INRIA Grenoble - Rhône-Alpes / VASY project-team
BULL SAS (FRANCE)
Interactive Markov Chains
CADP (Construction and Analysis of Distributed Processes)
797 lines of LOTOS, 1044 lines of C code
450 lines of regular alternation-free mu-calculus
In the context of the MULTIVAL project, VASY studied together with BULL
the MPI software layer and MPI benchmark applications to be run on
FAME2 (Flexible Architecture for Multiple Environments), a
CC-NUMA (Cache Coherent - Non Uniform Memory Access)
multiprocessor architecture developed at BULL for teraflop mainframes
and petaflop computing.
A particular MPI benchmark (the so-called ping-pong protocol) was considered, with the objective to predict the performance of this benchmark on FAME2 machines, in particular to estimate the latency of send/receive operations in different topologies, different software implementations of the MPI primitives, and different cache coherency protocols. The ping-pong benchmark consists of two parallel processes, which send to each other a data packet k times. Two variants of the benchmark were specified using a combination of LOTOS code (to describe the behavior of processes) and C code (to describe the data structures of memory and caches). Several configurations were studied, for two data packets and k varying between 1 and 10 (which corresponds to a normal termination of the benchmark session) or being infinite (which corresponds to cyclic execution).
For each configuration, several safety and liveness temporal properties were specified in regular alternation-free mu-calculus, and successfully verified on the corresponding graph using the EVALUATOR model checker of CADP. Additionally, it was successfully checked, using the BISIMULATOR equivalence checker of CADP, that the two variants were branching equivalent to each other (when observing only send/receive actions), and that each configuration with k iterations was smaller (modulo the branching preorder) than the configurations with k+1 iterations and k infinite. Finally, the LOTOS specification was extended with Markov delays and a performance analysis was carried out using the BCG_MIN, DETERMINATOR, and BCG_STEADY tools of CADP in order to predict the latency of the send/receive operations and of the various types of transfers between memory and (local or remote) caches. The results obtained by numerical analysis were close enough to the experimental measures to assess the suitability of the model.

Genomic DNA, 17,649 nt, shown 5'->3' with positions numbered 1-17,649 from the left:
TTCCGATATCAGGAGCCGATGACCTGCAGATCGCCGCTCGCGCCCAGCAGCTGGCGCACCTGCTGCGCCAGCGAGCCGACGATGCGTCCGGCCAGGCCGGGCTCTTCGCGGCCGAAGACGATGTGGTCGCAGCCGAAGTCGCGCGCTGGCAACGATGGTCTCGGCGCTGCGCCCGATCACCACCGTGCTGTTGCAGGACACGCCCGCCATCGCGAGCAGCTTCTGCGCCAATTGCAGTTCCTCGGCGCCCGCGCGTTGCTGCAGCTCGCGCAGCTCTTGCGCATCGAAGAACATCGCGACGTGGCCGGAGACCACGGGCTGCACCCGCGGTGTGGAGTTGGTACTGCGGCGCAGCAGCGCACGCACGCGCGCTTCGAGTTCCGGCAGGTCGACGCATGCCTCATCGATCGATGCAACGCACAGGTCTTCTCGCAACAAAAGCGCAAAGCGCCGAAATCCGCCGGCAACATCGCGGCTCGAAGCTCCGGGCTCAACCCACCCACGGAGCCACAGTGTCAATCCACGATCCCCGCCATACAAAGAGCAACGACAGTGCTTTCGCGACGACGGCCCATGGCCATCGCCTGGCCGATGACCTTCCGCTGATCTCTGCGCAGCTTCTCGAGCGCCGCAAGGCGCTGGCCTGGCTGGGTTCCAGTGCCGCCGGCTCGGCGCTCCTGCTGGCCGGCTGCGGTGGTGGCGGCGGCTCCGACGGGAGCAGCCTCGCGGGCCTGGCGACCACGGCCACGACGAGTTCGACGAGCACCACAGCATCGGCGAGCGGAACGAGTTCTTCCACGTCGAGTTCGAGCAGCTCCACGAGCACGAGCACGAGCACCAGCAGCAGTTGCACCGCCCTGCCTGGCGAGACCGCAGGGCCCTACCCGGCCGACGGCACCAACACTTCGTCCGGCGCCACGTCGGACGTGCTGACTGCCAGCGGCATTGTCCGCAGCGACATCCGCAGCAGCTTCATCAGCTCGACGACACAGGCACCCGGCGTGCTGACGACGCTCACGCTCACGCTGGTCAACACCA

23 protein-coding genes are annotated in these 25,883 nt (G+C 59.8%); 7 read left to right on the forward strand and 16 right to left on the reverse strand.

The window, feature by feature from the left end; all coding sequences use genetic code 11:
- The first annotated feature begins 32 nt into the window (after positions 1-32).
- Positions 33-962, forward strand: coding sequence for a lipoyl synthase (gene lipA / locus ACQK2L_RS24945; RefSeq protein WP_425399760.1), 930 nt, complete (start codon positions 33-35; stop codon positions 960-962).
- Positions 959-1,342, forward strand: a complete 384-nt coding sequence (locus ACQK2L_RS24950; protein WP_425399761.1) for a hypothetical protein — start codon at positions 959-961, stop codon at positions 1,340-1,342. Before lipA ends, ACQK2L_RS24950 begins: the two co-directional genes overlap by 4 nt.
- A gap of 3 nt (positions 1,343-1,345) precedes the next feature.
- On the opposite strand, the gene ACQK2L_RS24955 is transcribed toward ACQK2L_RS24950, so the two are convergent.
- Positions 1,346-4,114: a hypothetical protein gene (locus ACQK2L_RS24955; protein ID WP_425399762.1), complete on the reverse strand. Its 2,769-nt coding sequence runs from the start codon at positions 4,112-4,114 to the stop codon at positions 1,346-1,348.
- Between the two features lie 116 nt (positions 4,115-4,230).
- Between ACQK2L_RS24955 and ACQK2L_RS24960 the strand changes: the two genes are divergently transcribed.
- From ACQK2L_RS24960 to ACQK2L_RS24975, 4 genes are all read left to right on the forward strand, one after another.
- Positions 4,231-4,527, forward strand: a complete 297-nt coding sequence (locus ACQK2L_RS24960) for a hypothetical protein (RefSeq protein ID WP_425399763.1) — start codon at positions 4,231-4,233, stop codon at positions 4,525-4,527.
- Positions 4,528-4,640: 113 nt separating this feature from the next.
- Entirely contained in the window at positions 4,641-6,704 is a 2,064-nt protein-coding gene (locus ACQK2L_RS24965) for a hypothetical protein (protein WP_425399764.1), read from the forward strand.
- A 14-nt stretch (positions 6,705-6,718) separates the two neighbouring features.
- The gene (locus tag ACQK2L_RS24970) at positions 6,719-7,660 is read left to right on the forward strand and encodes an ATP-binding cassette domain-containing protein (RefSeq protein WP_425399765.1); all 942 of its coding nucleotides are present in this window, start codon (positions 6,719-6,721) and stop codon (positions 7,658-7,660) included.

In a second step, further configurations of the ping-pong benchmark were studied, by specifying two different implementations of the send/receive primitives (based on linked lists with locks and based on lock-free buffers, respectively) and two different cache coherency protocols (in which a variable written by a process becomes either owned by that process, or shared between that process and the previous owner, respectively). To reflect the real system behaviour more accurately, the model was improved by decomposing the read/write accesses in two request/response phases. The performance analysis also allowed to estimate the number of cache misses corresponding to each instruction, which indicates that the combination of the second send/receive protocol (based on lock-free buffers) and the first cache coherency protocol (in which a variable written by a process becomes owned by that process) provides the best performance among the configurations considered.
A method was proposed to analyze the impact of cache coherence protocol
on the MPI library performance in a CC-NUMA architecture. The goal of
this method is to help software teams optimize the MPI implementation
during the hardware design phase and to analyze measurements
afterwards. It is based on formal modeling that integrates functional
and performance behaviors, using the IMC extension of LOTOS supported
by the CADP toolbox. The model's functional behavior is formally
verified, which cannot be done in classical simulation approaches.
The software aspect (benchmark and MPI library primitives), the hardware aspect (cache protocol and topological mapping), and the performance aspect (delay transitions) are described in separate processes. Their integration is done by composition, but each aspect can be refined independently. An abstraction of the hardware cache protocol allows to easily capture the fact that an access latency in one process depends on all cache states in the system. This is allowed by the compositional method of building the model and by the distinction of immediate transitions from delay transitions in IMC theory. The method enables to compute overall latency and above all cache miss count per variable, in different software and hardware configurations. These detailed figures allow to understand the impact of each access in the overall latency. The model is relatively small and its formal verification and performance evaluation take only a few minutes. Thus, even such an abstract model of a complex large-scale architecture has the potential to compare and analyze benchmark behavior.
Ghassan Chehaibar, Meriem Zidouni, and Radu Mateescu.
"Modeling Multiprocessor Cache Protocol Impact on MPI Performance".
Proceedings of the 2009 IEEE International Workshop on Quantitative
Evaluation of Large-Scale Systems and Technologies QuEST'09,
IEEE Computer Society Press, May 2009.
Available on-line from http://cadp.inria.fr/publications/Chehaibar-Zidouni-Mateescu-09.html
Platforms Hardware R&D - Architecture & Verification
Bull SAS / Architect of an Open World (TM)
rue Jean Jaurès, BP 68
F-78340 Les Clayes-sous-Bois
Tel: +33 1 30 80 78 25
|Further remarks:||This case study, amongst others, is described on the CADP Web site: http://cadp.inria.fr/case-studies|